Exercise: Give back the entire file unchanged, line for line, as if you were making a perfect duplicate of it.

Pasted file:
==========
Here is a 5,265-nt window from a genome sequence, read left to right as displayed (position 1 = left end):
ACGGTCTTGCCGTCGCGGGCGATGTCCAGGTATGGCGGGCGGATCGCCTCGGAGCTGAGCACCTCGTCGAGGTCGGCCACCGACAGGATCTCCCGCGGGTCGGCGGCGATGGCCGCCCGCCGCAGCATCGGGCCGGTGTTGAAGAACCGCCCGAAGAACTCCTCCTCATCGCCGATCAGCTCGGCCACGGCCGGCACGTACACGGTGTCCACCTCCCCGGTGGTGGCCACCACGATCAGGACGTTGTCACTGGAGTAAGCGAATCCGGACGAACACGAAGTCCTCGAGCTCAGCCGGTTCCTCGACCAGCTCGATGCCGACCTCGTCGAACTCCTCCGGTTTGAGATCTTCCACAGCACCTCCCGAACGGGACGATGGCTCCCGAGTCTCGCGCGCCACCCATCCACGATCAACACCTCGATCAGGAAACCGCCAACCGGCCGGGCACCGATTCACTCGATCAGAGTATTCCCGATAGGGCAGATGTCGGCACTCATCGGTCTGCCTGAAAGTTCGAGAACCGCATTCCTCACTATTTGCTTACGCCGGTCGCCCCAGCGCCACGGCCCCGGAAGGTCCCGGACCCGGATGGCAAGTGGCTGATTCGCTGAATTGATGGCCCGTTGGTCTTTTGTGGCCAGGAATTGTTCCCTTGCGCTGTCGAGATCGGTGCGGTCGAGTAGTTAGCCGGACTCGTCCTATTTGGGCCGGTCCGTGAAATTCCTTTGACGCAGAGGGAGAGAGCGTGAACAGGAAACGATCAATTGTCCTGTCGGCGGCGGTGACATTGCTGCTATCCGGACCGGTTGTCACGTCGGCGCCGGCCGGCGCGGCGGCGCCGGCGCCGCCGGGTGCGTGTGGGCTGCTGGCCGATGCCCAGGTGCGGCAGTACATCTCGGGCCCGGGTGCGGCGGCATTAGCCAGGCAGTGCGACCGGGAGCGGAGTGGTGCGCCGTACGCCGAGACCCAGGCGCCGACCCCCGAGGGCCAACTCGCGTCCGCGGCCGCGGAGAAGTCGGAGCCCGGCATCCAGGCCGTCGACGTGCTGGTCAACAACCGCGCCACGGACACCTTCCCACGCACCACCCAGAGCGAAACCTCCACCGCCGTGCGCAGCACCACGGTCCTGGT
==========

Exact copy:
Here is a 5,265-nt window from a genome sequence, read left to right as displayed (position 1 = left end):
ACGGTCTTGCCGTCGCGGGCGATGTCCAGGTATGGCGGGCGGATCGCCTCGGAGCTGAGCACCTCGTCGAGGTCGGCCACCGACAGGATCTCCCGCGGGTCGGCGGCGATGGCCGCCCGCCGCAGCATCGGGCCGGTGTTGAAGAACCGCCCGAAGAACTCCTCCTCATCGCCGATCAGCTCGGCCACGGCCGGCACGTACACGGTGTCCACCTCCCCGGTGGTGGCCACCACGATCAGGACGTTGTCACTGGAGTAAGCGAATCCGGACGAACACGAAGTCCTCGAGCTCAGCCGGTTCCTCGACCAGCTCGATGCCGACCTCGTCGAACTCCTCCGGTTTGAGATCTTCCACAGCACCTCCCGAACGGGACGATGGCTCCCGAGTCTCGCGCGCCACCCATCCACGATCAACACCTCGATCAGGAAACCGCCAACCGGCCGGGCACCGATTCACTCGATCAGAGTATTCCCGATAGGGCAGATGTCGGCACTCATCGGTCTGCCTGAAAGTTCGAGAACCGCATTCCTCACTATTTGCTTACGCCGGTCGCCCCAGCGCCACGGCCCCGGAAGGTCCCGGACCCGGATGGCAAGTGGCTGATTCGCTGAATTGATGGCCCGTTGGTCTTTTGTGGCCAGGAATTGTTCCCTTGCGCTGTCGAGATCGGTGCGGTCGAGTAGTTAGCCGGACTCGTCCTATTTGGGCCGGTCCGTGAAATTCCTTTGACGCAGAGGGAGAGAGCGTGAACAGGAAACGATCAATTGTCCTGTCGGCGGCGGTGACATTGCTGCTATCCGGACCGGTTGTCACGTCGGCGCCGGCCGGCGCGGCGGCGCCGGCGCCGCCGGGTGCGTGTGGGCTGCTGGCCGATGCCCAGGTGCGGCAGTACATCTCGGGCCCGGGTGCGGCGGCATTAGCCAGGCAGTGCGACCGGGAGCGGAGTGGTGCGCCGTACGCCGAGACCCAGGCGCCGACCCCCGAGGGCCAACTCGCGTCCGCGGCCGCGGAGAAGTCGGAGCCCGGCATCCAGGCCGTCGACGTGCTGGTCAACAACCGCGCCACGGACACCTTCCCACGCACCACCCAGAGCGAAACCTCCACCGCCGTGCGCAGCACCACGGTCCTGGT